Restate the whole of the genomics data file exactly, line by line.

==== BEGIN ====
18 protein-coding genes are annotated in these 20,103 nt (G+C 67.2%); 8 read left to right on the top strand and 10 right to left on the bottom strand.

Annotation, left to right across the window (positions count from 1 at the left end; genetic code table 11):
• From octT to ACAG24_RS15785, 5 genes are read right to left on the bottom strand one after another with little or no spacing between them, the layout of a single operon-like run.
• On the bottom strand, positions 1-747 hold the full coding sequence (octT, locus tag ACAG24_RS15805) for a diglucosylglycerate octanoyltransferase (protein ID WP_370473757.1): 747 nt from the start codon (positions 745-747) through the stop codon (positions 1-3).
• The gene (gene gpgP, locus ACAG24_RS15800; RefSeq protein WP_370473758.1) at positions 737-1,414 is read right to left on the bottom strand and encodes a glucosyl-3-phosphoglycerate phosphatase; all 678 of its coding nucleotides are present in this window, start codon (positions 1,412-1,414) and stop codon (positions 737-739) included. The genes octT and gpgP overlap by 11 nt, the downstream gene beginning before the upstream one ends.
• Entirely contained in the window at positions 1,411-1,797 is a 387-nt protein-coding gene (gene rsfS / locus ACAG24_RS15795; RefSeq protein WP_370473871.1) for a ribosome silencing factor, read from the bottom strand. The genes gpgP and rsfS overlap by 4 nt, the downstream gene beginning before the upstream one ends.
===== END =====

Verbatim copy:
18 protein-coding genes are annotated in these 20,103 nt (G+C 67.2%); 8 read left to right on the top strand and 10 right to left on the bottom strand.

Annotation, left to right across the window (positions count from 1 at the left end; genetic code table 11):
• From octT to ACAG24_RS15785, 5 genes are read right to left on the bottom strand one after another with little or no spacing between them, the layout of a single operon-like run.
• On the bottom strand, positions 1-747 hold the full coding sequence (octT, locus tag ACAG24_RS15805) for a diglucosylglycerate octanoyltransferase (protein ID WP_370473757.1): 747 nt from the start codon (positions 745-747) through the stop codon (positions 1-3).
• The gene (gene gpgP, locus ACAG24_RS15800; RefSeq protein WP_370473758.1) at positions 737-1,414 is read right to left on the bottom strand and encodes a glucosyl-3-phosphoglycerate phosphatase; all 678 of its coding nucleotides are present in this window, start codon (positions 1,412-1,414) and stop codon (positions 737-739) included. The genes octT and gpgP overlap by 11 nt, the downstream gene beginning before the upstream one ends.
• Entirely contained in the window at positions 1,411-1,797 is a 387-nt protein-coding gene (gene rsfS / locus ACAG24_RS15795; RefSeq protein WP_370473871.1) for a ribosome silencing factor, read from the bottom strand. The genes gpgP and rsfS overlap by 4 nt, the downstream gene beginning before the upstream one ends.